Finding Sanctuary
Barbara Benagh

A number of students have directly asked my advice on how to deal with the emotions of these nervous times in which we find ourselves. And everyone I know talks about little else. Events such as this provoke sensations and behaviors that can be strong and disorienting so, yes, I do acknowledge current events when I teach because they are already in the room.

In uncertain times a yoga practice can be a sanctuary, a place for retreat and I encourage  students to find the time for these moments of respite. My advice is to also be alert and contemplative in those quiet moments and become acquainted with the maturing inner compass that leans toward kindness in a distracting, messy world that too often seems motivated by the opposite. The insights from practice are helpful navigators.

While the current civic unrest is particularly unsettling, these times are really no different than others. Regardless of circumstance, it is easy to be overwhelmed and thrown off balance when habitual reactions kick in. I encourage acknowledgement and  refinement of responses so that adversity is met with resilience rather than reactivity and patience rather than panic. As a teacher I hope the inward  attention I encourage results in clear eyed attention to the world in which we live and motivation to take action accordingly.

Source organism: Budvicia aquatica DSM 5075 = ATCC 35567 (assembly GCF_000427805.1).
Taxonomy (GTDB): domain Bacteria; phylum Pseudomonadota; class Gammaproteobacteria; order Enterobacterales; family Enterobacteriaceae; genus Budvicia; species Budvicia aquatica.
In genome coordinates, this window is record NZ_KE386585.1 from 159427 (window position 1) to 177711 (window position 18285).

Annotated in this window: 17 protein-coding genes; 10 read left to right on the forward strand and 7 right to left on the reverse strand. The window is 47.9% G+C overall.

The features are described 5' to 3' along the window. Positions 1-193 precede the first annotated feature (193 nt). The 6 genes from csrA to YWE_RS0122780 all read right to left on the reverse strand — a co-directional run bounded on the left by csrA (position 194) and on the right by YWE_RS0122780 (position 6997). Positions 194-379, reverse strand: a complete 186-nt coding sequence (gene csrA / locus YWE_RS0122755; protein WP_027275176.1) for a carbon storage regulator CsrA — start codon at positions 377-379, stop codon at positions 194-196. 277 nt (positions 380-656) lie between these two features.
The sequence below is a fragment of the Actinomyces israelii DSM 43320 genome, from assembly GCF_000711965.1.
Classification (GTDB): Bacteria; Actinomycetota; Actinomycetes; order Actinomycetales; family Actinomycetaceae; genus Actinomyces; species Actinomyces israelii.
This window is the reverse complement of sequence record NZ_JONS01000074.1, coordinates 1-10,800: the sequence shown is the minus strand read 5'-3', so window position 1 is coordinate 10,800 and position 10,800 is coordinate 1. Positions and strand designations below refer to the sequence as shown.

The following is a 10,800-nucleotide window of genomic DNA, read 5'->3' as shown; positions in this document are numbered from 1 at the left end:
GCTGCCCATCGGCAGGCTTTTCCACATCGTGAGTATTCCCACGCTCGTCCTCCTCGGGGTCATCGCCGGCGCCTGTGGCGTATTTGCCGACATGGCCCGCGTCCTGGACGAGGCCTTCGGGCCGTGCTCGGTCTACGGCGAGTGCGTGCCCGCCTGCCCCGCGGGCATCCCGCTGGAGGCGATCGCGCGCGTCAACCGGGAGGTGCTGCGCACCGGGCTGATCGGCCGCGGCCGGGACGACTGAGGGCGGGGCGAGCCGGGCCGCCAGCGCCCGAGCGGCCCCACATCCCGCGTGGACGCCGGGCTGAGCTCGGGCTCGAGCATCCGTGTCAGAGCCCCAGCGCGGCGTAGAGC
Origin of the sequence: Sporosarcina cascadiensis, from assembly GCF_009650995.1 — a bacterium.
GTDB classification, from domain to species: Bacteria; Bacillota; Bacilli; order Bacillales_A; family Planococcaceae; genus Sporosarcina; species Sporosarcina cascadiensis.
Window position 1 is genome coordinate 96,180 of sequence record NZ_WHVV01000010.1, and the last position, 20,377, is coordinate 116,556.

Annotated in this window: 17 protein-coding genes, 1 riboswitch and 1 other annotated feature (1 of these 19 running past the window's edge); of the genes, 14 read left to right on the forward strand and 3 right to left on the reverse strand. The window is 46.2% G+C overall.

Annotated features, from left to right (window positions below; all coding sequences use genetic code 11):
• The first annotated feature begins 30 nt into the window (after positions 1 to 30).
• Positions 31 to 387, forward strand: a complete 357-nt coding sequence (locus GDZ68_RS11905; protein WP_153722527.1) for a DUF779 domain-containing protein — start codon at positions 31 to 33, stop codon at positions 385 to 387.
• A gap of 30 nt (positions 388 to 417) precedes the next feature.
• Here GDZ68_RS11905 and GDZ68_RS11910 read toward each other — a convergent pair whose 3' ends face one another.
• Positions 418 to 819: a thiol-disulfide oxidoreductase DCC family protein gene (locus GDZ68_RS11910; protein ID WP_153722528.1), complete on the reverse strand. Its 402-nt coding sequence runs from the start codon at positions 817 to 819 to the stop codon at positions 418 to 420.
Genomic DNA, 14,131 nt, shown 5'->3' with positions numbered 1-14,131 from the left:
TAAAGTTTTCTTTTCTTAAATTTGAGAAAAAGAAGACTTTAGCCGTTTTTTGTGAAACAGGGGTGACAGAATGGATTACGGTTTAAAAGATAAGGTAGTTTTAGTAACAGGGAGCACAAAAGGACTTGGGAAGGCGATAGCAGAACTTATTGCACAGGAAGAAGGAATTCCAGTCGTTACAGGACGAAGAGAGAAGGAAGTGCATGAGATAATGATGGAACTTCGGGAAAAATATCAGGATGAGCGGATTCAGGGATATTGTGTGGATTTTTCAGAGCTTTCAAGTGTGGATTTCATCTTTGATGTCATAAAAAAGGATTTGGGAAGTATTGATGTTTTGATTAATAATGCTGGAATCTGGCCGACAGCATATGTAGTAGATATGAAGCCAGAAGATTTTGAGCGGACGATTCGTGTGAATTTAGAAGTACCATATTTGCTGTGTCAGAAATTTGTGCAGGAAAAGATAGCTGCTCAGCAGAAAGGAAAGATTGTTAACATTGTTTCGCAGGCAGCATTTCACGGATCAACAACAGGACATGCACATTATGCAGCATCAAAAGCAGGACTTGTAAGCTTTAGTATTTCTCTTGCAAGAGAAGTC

That means get off the mat. Do something. Do something that reflects the kindness and compassion that are antidotes for so much that is causing suffering. So, yes, I mention charities or even solicit from a class ideas for good works. A yoga practice is a powerful ally in living in a way that actively deflects meanness and contributes to less suffering.